City Guide to Edinburgh, Scotland

City Guide to Edinburgh, Scotland

Dragon, Traverse Theatre, Review

By Bill Dunlop - Posted on 01 November 2013

Show Details
Traverse Theatre
Vox Motus, National Theatre of Scotland and the Tianjin People's Art Theatre, China
Oliver Emanuel (writer), Candice Edmunds and Jamie Harrison (directors), Jamie Harrison (designer), Jamie Harrison and Guy Bishop (puppet designers), Tim Phillips (composer) Simon Wilkinson (lighting designer), Mark Melville (sound designer)
Martin McCormick (Dad), Joanne McGuiness (Susie), Scott Miller (Tommy), Adura Onashile (Vanessa), Gavin John Wright (David Hogan), Zhang Kai (Ben Laing), Tao Yan (Alison Brodie)
Running time: 

Somehow, we easily forget how terrifying being a teenager was at times; ‘Dragon’ is a wise reminder of those experiences.

Almost a play without words, this piece of highly physical theatre bowls us along through the days and scary nights of Tommy (Scott Miller), a teenage boy troubled by bullies, his (presumably widowed/divorced) Dad (Martin McCormick) developing a relationship with neighbour Vanessa (Adura Onashile), his own dawning sexual awareness, and a series of increasingly scary dragons.

These monsters of Tommy’s mind, wonderfully and fearfully made by designer Guy Bishop and operated by the cast sometimes threaten to become the stars of the show, and undeniably contribute much to the action, but ‘Dragon’ is a thoughtful and thought-provoking piece of theatre which rises well beyond these remarkable creations.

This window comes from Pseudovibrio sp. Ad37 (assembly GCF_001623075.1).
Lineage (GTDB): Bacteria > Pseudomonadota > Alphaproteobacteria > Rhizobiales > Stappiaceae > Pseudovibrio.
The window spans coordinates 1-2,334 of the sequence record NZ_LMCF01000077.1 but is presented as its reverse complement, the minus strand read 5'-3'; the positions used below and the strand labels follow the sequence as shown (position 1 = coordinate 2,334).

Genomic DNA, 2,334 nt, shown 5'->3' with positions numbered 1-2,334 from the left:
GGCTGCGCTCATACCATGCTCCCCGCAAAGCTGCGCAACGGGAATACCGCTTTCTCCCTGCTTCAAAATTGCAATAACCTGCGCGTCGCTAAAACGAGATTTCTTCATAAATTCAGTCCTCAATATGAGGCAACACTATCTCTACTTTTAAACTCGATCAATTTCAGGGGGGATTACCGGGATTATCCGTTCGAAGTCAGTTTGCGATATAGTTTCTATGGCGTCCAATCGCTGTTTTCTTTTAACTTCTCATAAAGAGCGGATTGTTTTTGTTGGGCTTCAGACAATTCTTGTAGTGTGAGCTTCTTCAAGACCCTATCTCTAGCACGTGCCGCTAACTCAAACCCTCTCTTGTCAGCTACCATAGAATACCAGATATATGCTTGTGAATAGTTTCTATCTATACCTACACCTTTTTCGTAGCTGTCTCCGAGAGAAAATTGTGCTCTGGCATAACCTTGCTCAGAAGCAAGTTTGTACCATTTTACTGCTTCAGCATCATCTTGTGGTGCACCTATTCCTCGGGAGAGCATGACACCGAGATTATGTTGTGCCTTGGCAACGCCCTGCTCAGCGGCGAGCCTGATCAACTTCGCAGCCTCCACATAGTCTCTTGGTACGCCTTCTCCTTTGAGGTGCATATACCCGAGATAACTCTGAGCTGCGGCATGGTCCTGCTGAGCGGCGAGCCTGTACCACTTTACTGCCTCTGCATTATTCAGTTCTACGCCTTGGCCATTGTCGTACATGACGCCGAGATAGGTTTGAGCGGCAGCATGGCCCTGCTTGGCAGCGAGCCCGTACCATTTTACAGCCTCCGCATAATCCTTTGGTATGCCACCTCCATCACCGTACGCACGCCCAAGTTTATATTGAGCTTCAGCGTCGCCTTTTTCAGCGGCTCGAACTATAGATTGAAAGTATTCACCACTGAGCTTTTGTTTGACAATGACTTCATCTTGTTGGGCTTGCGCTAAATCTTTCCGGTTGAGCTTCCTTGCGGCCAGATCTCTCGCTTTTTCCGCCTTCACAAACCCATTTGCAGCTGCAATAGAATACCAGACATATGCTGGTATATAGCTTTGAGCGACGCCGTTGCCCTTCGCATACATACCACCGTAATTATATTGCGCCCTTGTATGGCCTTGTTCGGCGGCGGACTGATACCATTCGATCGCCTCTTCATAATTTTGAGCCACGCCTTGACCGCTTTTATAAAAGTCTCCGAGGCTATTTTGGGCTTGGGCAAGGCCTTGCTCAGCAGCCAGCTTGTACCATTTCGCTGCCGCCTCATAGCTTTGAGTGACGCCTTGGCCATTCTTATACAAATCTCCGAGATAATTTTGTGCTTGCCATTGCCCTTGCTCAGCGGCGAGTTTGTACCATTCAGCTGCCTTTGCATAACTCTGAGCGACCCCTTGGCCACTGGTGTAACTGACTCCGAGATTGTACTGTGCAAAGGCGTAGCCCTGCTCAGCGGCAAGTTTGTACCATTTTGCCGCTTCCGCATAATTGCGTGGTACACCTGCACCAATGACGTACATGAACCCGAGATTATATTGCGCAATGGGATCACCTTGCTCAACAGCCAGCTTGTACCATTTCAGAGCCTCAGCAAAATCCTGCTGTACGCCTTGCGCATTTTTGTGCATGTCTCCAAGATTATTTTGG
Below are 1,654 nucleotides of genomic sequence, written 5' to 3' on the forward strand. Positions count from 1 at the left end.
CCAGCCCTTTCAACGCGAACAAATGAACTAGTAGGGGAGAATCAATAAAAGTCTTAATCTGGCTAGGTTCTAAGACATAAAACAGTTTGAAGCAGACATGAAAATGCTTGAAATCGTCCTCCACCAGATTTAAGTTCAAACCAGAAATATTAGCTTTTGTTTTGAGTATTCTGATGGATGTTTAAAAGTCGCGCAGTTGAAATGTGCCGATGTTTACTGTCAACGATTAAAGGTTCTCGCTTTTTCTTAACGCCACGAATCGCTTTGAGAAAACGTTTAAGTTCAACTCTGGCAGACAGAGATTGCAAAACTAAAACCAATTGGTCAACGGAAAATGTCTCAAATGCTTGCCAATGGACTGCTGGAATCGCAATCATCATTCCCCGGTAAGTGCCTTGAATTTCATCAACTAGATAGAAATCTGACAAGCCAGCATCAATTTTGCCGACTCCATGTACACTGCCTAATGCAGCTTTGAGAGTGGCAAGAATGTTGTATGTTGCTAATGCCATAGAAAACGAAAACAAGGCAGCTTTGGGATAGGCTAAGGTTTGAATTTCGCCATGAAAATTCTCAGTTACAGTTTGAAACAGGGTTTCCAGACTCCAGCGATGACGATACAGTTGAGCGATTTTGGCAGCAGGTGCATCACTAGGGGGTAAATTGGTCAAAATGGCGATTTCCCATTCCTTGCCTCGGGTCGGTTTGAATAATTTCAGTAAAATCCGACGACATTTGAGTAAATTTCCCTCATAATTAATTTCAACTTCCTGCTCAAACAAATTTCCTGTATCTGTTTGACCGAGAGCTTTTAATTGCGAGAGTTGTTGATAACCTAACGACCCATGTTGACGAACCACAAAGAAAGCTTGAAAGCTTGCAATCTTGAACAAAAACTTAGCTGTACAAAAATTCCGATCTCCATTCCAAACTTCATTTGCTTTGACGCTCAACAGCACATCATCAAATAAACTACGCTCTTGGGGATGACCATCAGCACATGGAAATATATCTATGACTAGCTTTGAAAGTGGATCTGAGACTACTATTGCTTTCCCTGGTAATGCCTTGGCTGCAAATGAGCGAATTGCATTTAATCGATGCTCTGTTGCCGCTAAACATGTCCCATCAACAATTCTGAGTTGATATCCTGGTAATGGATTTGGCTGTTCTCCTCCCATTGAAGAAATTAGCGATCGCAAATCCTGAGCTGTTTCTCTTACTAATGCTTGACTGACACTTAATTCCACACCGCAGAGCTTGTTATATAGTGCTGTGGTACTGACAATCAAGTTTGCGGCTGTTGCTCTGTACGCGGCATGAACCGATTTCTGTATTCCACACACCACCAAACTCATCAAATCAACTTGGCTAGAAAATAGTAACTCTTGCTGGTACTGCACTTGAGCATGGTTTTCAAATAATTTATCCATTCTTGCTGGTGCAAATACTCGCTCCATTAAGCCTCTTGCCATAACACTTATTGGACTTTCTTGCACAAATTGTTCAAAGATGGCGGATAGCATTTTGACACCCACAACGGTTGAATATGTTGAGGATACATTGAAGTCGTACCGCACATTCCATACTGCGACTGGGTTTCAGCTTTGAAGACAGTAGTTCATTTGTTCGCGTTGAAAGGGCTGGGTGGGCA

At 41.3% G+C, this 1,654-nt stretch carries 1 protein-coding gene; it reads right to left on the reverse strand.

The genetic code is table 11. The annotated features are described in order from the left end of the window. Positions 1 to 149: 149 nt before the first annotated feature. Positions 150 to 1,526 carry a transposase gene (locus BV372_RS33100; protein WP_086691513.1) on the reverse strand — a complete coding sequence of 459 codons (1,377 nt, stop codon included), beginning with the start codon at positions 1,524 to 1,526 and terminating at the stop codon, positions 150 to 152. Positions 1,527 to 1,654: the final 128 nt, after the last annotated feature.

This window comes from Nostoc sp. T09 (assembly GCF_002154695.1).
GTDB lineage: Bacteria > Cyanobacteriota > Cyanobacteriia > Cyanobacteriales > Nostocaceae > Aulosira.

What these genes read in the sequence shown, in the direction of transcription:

‘Dragon’ is about people; their attempts to relate, their failures in doing so, the anxieties, aggression and barely articulate stumblings toward becoming an adult in a particular social setting. Tommy is any teenage boy seeking affirmation and connection and frequently failing to recognise it when he sees it.

It’s a hard road for anyone to travel, but for good or ill (and sometimes it’s none too clear) Tommy is followed every step of the way by the dragons of his imagination.

In addition to the afore-mentioned dragons, this is a production rich in design detail and inventive physicality, the one complementing the other to provide a theatrical experience in which words are (almost) superfluous. Jamie Harrison’s design concepts combine with Simon Wilkinson’s lighting to give us moments reminiscent of animation and the graphic novel, which are entirely in sympathy with the spirit of the production.

It was encouraging to discover that the performance had a significantly youthful age profile. Although one might suspect (perhaps wrongly) the iron hand of institutional education cunningly disguised in a velvet glove, the enthusiastic response of this audience was clearly genuine and fully deserved by the cast and entire Vox Motus company.

Show times

Til 2 Nov 2013, 7.30pm

Tickets £15.50/£12.50/£8 unemployed, disabled /£6 schools